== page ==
Tali Lennox, the Artist Crafting Surreal Dystopias

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Tremors by Tali Lennox Artist
Tali Lennox, Mourning Dew, 2023Courtesy of the artist and Nicodim Gallery

As her new exhibition Tremors opens in Los Angeles, Tali Lennox talks about her surreal, apocalyptic works, and how her paintings draw from her lived experience as a woman

Los Angeles, a city haunted by ghosts forever stuck in the pursuit of fame, is a fitting backdrop for Tali Lennox’s new solo exhibition, Tremors, at Nicodim Gallery. For within the phantasmic realms of her oil paintings, rendered eternal by their wonderous mythology drawn from throughout history, there too is a reflection on endless cycles of humanity. If the onomatopoeic ‘tremor’ can refer to today’s universal unease and fear in response to natural catastrophe, Lennox broadens the scope to consider “what it means more widely in the cycles of the universe and the world. Throughout history, civilisations have fallen. So, there is beauty to be found in surrendering while maintaining humility in the face of it all,” she says.

Painting for Lennox is a “bloodline, the veins which have carried [her] throughout life” since childhood. Entirely self-taught, her elaborate creative realm is a place of safety, the bedrock of her personal mantra to “always return to your internal world”. As she was thrown into the moneyed maze of the commercial art world while living in New York in her early twenties, it was this safe inner realm which allowed her to “silence the outside voices in order to stay strong to instinct”. “I think without [an art education] it just takes extra dedication to learn your craft and to maintain humility,” she reflects. “I always strive to evolve, and to not sit comfortably.”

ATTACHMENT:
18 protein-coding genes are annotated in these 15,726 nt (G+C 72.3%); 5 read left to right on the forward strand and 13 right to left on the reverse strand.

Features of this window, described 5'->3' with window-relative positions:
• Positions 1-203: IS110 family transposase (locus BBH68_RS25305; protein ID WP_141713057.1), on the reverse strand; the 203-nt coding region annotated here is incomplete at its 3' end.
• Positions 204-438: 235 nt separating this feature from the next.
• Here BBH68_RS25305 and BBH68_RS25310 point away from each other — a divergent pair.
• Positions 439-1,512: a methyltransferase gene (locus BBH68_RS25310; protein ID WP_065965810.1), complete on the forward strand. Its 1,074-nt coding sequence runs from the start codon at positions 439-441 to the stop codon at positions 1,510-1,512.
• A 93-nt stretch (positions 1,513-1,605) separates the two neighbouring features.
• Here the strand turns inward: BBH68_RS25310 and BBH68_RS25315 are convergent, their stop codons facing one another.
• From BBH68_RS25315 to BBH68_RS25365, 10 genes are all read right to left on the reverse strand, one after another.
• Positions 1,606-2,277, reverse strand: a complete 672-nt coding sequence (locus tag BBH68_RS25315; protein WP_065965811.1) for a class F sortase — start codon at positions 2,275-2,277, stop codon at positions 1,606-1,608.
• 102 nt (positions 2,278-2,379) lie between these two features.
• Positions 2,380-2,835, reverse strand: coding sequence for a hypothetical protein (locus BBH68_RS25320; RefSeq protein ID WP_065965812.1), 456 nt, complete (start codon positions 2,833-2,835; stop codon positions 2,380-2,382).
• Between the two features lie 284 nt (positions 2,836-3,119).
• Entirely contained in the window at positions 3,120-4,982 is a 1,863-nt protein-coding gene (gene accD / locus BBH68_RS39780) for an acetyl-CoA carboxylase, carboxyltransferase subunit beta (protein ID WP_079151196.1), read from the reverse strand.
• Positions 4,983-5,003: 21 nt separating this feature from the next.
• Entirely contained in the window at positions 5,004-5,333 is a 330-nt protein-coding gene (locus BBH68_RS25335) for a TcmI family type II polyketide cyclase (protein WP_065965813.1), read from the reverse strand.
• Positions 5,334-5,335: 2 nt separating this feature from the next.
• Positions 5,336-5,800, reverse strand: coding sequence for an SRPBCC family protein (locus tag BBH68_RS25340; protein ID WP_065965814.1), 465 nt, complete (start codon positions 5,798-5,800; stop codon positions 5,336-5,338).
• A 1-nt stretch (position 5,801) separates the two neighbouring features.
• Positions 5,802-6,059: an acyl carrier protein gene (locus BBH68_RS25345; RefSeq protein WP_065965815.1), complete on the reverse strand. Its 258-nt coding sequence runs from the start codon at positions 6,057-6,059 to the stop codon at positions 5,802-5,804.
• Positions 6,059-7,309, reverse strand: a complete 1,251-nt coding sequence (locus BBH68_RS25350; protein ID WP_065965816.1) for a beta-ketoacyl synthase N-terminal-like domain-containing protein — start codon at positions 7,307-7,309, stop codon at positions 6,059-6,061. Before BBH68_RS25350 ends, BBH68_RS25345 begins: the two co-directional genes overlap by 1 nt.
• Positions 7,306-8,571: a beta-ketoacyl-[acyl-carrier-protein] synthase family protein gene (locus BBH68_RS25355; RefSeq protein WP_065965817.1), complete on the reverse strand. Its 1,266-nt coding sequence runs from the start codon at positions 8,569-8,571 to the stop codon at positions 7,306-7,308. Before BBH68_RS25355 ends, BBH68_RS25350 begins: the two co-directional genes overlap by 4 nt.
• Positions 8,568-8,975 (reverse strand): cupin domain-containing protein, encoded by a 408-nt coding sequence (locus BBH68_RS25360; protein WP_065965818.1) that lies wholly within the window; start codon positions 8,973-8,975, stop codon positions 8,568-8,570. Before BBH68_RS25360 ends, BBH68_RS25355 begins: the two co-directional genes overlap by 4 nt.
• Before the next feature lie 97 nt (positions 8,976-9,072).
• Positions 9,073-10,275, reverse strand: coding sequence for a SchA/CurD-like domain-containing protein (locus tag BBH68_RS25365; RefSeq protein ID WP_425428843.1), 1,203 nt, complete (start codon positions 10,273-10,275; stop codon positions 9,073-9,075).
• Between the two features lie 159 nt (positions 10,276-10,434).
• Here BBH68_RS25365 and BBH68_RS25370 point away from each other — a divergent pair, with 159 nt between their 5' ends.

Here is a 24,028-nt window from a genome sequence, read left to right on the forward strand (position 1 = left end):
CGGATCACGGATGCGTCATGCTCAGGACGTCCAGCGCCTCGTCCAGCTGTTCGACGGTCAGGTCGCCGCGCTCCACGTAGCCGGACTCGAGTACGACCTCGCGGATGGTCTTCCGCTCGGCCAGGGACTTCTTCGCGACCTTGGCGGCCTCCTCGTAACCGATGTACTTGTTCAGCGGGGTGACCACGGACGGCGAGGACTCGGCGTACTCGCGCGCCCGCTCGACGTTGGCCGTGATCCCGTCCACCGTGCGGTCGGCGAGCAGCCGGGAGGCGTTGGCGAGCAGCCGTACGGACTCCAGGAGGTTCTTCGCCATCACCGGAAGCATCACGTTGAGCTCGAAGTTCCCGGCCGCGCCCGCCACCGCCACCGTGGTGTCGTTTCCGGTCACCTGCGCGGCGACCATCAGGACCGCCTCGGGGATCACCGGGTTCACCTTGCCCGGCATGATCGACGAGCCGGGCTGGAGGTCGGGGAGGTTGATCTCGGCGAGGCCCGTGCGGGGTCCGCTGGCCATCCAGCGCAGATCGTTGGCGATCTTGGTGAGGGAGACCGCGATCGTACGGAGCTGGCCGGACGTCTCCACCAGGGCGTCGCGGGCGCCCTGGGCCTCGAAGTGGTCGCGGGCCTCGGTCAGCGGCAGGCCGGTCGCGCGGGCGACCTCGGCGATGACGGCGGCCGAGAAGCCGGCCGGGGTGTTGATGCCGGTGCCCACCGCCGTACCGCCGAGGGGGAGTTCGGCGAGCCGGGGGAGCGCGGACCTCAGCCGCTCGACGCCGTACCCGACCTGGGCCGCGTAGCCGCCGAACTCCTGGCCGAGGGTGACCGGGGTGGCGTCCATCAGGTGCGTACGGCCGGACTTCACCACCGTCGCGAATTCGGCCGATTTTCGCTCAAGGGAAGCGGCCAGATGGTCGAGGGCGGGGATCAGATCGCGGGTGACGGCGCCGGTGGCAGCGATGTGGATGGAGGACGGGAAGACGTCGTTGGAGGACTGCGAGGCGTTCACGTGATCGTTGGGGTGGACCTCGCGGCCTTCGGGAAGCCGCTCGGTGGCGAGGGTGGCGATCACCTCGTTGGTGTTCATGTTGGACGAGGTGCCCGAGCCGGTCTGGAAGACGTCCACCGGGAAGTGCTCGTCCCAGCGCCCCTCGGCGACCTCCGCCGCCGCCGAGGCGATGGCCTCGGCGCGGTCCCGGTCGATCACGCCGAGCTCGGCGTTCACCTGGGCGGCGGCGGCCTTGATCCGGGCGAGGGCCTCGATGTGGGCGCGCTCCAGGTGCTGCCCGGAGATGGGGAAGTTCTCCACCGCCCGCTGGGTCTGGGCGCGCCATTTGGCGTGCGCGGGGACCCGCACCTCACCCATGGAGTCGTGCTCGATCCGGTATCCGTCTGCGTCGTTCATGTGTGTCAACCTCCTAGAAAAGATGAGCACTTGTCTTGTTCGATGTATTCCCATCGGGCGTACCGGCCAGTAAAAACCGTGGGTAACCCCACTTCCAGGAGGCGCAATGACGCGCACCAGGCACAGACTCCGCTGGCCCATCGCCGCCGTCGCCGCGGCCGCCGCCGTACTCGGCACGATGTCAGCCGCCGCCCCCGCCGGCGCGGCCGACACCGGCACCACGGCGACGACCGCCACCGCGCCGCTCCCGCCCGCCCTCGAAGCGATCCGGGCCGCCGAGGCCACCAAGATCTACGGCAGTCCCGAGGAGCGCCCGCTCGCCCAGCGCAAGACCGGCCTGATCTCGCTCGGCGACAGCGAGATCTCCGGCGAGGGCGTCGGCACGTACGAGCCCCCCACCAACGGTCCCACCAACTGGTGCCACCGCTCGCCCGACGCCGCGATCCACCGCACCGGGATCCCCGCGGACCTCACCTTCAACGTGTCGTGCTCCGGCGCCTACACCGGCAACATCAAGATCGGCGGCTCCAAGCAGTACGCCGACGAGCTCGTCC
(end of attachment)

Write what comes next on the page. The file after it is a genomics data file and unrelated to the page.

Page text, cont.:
Lennox’s ability to find fortitude and solace within even the rockiest of circumstances is what makes her work so potent. If the fantastical world of her paintings is cleaved by duality – fragility versus dominance, pleasure versus pain, life versus death – her soft, glistening application of oil paints opens space for beauty, for wonderment between these binaries of human experience. “I don’t use the word cracking or eruption, but I paint a lot of volcanoes,” she explains of the molten backgrounds which feature in several of her recent works. “It’s this void, this in-between state that we have as humans. We don’t exist in them, but we all have these moments of unspeakable openings.” They are tremors – moments where sensation overpowers the mind.

The seeds of her latest exhibition were planted when Lennox discovered a copy of the 16th-century German illuminated manuscript, Das Wunderzeichenbuch (The Book of Miracles), in a pokey second-hand bookstore where her boyfriend, the artist George Rouy, lives in England. The surreal apocalyptic imagery, mixing folklore and religion, spoke to her desire to maintain a sense of mystery in her work: “I never want to portray a painting as the answer, as the absolute.” From her own complex personal mythology – which weaves tales of Aphrodite, the Anatomical Venus, and Medieval legends, amongst many other curiosities – she creates strangely beautiful utopian dystopias (or perhaps dystopian utopias): eyes crying blood, perfectly gutted bodies, oyster-headed figures. “I’m always saying ‘just respect the mystery’,” Lennox says. “There’s respect to the unknowing and perhaps we should rejoice in that as well.”

If one of the fonts of wisdom (and mystery) that she consistently dips into is feminine energy, Lennox says she is simply painting from her lived experience as a woman. Before pursuing painting full-time, she had a successful career as a model (and still dabbles today – she recently shot a campaign for Vivienne Westwood). “It was a wonderful adventure and experience,” she reflects, “but if anything, it taught me that my personal values are in creating and making an image, and not being valued for my own.” Perhaps this explains the full-bodied emotionality of her female characters, who enchant and entrance with their oystered body parts – symbols of sexual alchemy and fossils of life cycles, which necessarily begin with women. “There’s a metamorphosis in these women’s figures turning into oysters and shells,” she explains of the motif. “It’s surrendering to a bigger notion of the world, to allow the body’s eventual return to nature.”

So, what if tremors are not simply disruptive and destructive, but also climatic, cathartic, a catalyst for change? “Painting, for me, is always like returning to a childlike wonderment. I don’t really want to make work that makes people feel terrible or afraid,” Lennox muses as she reflects on the title of her show. “But it’s fun to encourage someone to gently crack open their sense of reality.”

Tremors by Tali Lennox is on show at Nicodim Gallery in Los Angeles until 7 April 2024.